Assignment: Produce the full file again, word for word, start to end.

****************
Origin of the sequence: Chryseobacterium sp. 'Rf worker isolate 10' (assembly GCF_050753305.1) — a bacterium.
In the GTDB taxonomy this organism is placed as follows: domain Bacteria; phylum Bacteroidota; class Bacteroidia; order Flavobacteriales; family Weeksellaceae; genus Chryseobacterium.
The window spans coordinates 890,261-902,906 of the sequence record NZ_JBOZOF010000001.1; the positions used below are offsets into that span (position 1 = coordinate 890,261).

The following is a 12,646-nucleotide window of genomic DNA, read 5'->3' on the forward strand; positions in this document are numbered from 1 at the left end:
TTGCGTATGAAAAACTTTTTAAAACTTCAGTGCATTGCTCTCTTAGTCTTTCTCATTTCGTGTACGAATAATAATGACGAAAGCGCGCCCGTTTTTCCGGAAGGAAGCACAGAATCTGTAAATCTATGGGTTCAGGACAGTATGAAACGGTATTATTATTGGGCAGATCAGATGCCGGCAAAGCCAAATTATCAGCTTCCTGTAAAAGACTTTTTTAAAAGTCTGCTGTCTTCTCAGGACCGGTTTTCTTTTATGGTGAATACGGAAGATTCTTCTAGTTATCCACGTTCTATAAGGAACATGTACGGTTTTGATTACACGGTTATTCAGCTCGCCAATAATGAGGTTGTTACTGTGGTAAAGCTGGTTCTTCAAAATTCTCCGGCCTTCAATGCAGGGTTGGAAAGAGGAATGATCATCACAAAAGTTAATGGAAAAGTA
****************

Origin of the sequence: Chryseobacterium sp. 'Rf worker isolate 10' (assembly GCF_050753305.1) — a bacterium.
In the GTDB taxonomy this organism is placed as follows: domain Bacteria; phylum Bacteroidota; class Bacteroidia; order Flavobacteriales; family Weeksellaceae; genus Chryseobacterium.
The window spans coordinates 890,261-902,906 of the sequence record NZ_JBOZOF010000001.1; the positions used below are offsets into that span (position 1 = coordinate 890,261).

The following is a 12,646-nucleotide window of genomic DNA, read 5'->3' on the forward strand; positions in this document are numbered from 1 at the left end:
TTGCGTATGAAAAACTTTTTAAAACTTCAGTGCATTGCTCTCTTAGTCTTTCTCATTTCGTGTACGAATAATAATGACGAAAGCGCGCCCGTTTTTCCGGAAGGAAGCACAGAATCTGTAAATCTATGGGTTCAGGACAGTATGAAACGGTATTATTATTGGGCAGATCAGATGCCGGCAAAGCCAAATTATCAGCTTCCTGTAAAAGACTTTTTTAAAAGTCTGCTGTCTTCTCAGGACCGGTTTTCTTTTATGGTGAATACGGAAGATTCTTCTAGTTATCCACGTTCTATAAGGAACATGTACGGTTTTGATTACACGGTTATTCAGCTCGCCAATAATGAGGTTGTTACTGTGGTAAAGCTGGTTCTTCAAAATTCTCCGGCCTTCAATGCAGGGTTGGAAAGAGGAATGATCATCACAAAAGTTAATGGAAAAGTA